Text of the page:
That night they sat together in warmth and a little candle light. They shared another hot cocoa and mmmm, if it wasn’t just a little more delicious when they shared it together.

The next night, Sun went down even earlier and it soon became even darker. “Let’s light two candles tonight!” suggested Chicken, and that night they huddled close with the light of two candles. And of course, hot cocoa. With extra marshmallows which were extra delicious.

The next night arrived even earlier and so they lit a third candle.  And every night following, they added one more candle to brighten up the very long and dark wintery nights.  On the eighth night, the darkest yet, they gathered for hugs and hot cocoa, marshmallows and maybe even a touch of whipped cream.  By the nightlight of their candles, they told their favorite stories. They sang their favorite songs. They played night time hide and seek until it was finally time for bed.  And they slept easily and dreamt golden dreams all through the longest night of the year.

The very next evening, Mountain couldn’t help but notice that the sun lingered just a bit before the nighttime Stars began their twinkle dance. “Perhaps tonight, we need only seven candles,” suggested Mountain. “Yes, that sounds like a good idea” agreed Cricket.  And that night they lit only seven.  The next evening, the sun dazzled in the sky for even longer and they lit only 6 candles.  As the season changed and the days grew longer once again Elephant, Tiger, Monkey, Rabbit, Chicken, Cricket and all of their friends lit fewer and fewer candles.

And to this day, every winter when the days grow short and the nights long, we shine our Night Light to illuminate the darkness.

-based on a winter solstice folk story
Adaptation by Shira Kline (c) ShirLaLa 2013

image from “NASA’s Astronomy Picture of the Day”

 

This Little Light of Mine: 8 Art Projects Exploring Light and Dark for Chanukah

November 20th, 2015

In preparation for Chanukah, my students and I explore light and dark.  Below, some art projects based on these themes.

Teacher Preparation:
Vocabulary words:
Or” light
Choshech” dark
Ner” Candle
Nerot” Candles
Ner Tamid” eternal flame/light
Shamash” – helper

 

IMG_3636In the story of Chanukah, the Macabbees dedicate the Temple by lighting the Ner Tamid, a light that stays lit always.  That means it’s still lit today.  That is a pretty special kind of light.  What does this kind of light look like?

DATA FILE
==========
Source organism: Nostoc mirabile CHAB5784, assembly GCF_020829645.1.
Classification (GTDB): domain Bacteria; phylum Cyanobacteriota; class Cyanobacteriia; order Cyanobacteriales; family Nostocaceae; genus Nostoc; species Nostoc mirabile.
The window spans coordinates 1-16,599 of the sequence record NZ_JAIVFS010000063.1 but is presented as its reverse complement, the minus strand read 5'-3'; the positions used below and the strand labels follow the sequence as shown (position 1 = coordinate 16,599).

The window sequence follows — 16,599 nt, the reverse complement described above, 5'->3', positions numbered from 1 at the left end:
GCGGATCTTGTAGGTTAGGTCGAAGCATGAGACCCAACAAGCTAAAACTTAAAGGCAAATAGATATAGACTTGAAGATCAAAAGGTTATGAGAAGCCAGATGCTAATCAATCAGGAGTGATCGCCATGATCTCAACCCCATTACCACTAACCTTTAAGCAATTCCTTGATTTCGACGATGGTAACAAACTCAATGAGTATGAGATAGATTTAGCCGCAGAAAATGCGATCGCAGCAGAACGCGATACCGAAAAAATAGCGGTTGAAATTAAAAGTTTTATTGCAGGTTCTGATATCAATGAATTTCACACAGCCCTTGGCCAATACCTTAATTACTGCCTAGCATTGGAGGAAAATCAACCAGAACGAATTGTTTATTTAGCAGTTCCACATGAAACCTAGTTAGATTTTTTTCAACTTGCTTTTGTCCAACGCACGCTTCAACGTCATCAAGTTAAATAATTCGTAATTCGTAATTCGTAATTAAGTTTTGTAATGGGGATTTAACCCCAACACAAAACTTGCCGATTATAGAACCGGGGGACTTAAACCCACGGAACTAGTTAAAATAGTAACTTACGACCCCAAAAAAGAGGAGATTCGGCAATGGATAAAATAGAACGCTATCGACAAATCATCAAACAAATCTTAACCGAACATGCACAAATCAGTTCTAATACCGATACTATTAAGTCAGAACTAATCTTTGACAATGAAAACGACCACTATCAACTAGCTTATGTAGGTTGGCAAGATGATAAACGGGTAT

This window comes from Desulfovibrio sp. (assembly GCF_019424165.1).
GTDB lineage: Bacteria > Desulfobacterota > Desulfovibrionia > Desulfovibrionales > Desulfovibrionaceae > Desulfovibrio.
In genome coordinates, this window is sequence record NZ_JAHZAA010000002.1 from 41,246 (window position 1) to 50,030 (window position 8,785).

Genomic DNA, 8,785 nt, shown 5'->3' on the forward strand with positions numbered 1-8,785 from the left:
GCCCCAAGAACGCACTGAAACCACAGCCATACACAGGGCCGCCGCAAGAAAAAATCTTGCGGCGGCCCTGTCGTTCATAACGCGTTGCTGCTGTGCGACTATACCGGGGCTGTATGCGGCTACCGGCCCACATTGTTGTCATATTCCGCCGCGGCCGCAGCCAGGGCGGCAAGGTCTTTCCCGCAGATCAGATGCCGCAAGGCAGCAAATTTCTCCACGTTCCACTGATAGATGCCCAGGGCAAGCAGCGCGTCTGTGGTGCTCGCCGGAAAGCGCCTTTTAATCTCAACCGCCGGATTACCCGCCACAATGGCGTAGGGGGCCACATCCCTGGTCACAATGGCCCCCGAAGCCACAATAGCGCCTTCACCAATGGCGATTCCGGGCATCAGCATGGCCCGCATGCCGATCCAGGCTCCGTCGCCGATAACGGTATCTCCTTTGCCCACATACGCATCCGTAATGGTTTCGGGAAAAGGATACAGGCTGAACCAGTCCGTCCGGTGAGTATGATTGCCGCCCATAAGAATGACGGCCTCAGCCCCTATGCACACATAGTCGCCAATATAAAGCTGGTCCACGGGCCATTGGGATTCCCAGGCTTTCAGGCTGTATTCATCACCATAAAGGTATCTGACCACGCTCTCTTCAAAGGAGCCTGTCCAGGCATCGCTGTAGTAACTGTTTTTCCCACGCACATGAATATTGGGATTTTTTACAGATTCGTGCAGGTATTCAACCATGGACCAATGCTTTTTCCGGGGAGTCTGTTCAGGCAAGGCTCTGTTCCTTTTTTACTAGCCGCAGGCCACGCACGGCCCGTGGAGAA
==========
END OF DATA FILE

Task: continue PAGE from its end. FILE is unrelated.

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What if the song, “This Little Light of Mine” is about the Ner Tamid in each one of  us?  Hold your Ner Tamid over the place in your body where you feel it.

 

 

 

 

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Our hands can make the shape of the Chanukiyah (special menorah used on Chanukah with 9 candle holders).  How  do we  use our hands to send light out into the world?
*vocab game: Wiggle one finger  like a candle flame and say “Ner.”  Wiggle two fingers and say “Shabbat Nerot.”  Wiggle eight fingers, overlapping the thumbs together like this picture and say “Chanukah Nerot.”  Wave all ten fingers with palms facing up and “Birthday Nerot.”  Wave your hand like a giant flame in front of your heart and say “Ner Tamid.”

 

 

IMG_3772

What if on Chanukah we think about darkness.  Where is there darkness in the world?  Students made these Chanukiyot, dedicating each night’s candle to a different kind of darkness they feel in the world or a place where they want to send their light.  My favorite part of this is that the student takes on the role of Shamash.  

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What if on Chanukah, we honor the light in the world. What does the world’s light look like? What does our light look like when we send it out into the world?

 

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What does your personal, internal Ner Tamid  or source of light look like?